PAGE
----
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'A man is as old as his arteries.'

'This comment, made nearly four centuries ago, by Thomas Sydenham, an English physician, 1624-1689, raises a provocative modern-day question: Do you know how old your arteries are?'

The Wall Street Journal gives you some ideas about how to estimate their age. We'd like to tell you one or two things about Thomas Sydenham.

He didn't study much when he first entered Oxford, but savage encounters with civil war (fighting on Parliament's side) transformed him. He went back to school determined to master his field and became one of the first physicians in the world 'to make fine discriminations among diseases' (Oxford DNB). He became a great clinician. It sounds obvious to us, but 'Sydenham became well known for arguing that diseases could be distinguished one from another, and - this is sometimes overlooked by doctors even today - he figured out therapies to treat those diseases. He was one of the first doctors in Britain to recommend cinchona bark - the source of quinine - for malaria.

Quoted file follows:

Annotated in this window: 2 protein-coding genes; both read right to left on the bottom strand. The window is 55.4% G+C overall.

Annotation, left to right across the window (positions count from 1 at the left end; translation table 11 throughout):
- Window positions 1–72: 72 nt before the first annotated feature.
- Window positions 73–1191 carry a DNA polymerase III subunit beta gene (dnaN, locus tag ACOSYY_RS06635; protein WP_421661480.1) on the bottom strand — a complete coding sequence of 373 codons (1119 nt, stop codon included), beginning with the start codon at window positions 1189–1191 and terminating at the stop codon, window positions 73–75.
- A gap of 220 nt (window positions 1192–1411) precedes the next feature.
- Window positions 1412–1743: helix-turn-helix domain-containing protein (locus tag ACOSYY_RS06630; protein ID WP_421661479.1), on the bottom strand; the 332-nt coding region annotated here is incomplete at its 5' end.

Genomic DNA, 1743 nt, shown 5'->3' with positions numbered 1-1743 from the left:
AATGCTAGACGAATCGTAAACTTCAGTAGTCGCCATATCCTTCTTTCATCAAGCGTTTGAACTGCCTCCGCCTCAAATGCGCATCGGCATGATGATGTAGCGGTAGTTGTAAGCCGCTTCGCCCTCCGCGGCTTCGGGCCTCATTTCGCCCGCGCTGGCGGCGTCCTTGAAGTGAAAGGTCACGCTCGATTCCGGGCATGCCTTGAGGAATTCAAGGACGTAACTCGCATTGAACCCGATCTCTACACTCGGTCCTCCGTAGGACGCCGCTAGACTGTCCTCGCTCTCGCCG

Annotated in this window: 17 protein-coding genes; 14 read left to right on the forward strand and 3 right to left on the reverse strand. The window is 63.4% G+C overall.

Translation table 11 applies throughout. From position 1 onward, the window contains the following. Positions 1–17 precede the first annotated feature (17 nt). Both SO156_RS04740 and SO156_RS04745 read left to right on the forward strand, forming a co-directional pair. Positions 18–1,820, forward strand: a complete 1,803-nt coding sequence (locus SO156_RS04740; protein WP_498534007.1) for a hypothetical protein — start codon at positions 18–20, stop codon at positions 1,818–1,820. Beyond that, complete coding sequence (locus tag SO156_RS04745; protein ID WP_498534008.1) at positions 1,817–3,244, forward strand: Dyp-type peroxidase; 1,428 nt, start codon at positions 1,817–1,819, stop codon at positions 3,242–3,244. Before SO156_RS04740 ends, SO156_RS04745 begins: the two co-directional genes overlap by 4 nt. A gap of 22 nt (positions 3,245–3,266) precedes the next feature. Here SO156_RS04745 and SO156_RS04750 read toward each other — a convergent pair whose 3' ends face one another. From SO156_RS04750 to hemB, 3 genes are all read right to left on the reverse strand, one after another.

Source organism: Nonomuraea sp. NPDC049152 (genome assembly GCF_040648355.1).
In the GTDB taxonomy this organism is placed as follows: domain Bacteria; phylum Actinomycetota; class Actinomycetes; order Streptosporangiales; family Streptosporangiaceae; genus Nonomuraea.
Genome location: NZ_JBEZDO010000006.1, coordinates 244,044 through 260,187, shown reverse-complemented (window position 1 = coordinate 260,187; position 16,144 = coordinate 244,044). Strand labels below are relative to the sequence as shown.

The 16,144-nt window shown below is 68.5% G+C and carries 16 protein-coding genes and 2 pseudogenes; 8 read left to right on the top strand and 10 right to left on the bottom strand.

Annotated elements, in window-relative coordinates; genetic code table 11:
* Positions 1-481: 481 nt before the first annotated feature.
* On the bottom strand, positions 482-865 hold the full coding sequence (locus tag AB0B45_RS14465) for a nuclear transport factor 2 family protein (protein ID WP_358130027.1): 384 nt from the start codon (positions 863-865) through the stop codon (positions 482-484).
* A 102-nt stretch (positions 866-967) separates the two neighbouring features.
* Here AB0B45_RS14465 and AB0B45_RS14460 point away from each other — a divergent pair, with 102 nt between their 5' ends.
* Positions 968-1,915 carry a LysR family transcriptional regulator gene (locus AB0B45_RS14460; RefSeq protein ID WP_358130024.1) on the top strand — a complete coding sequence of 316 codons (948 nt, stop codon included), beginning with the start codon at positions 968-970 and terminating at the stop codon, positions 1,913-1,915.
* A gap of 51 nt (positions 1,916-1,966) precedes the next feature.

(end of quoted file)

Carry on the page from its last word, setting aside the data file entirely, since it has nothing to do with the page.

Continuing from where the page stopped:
Sydenham affected our lives by stressing the importance of clinical observation and finding new and successful treatments. You can take a page from his book by studying your arteries for what they tell you.

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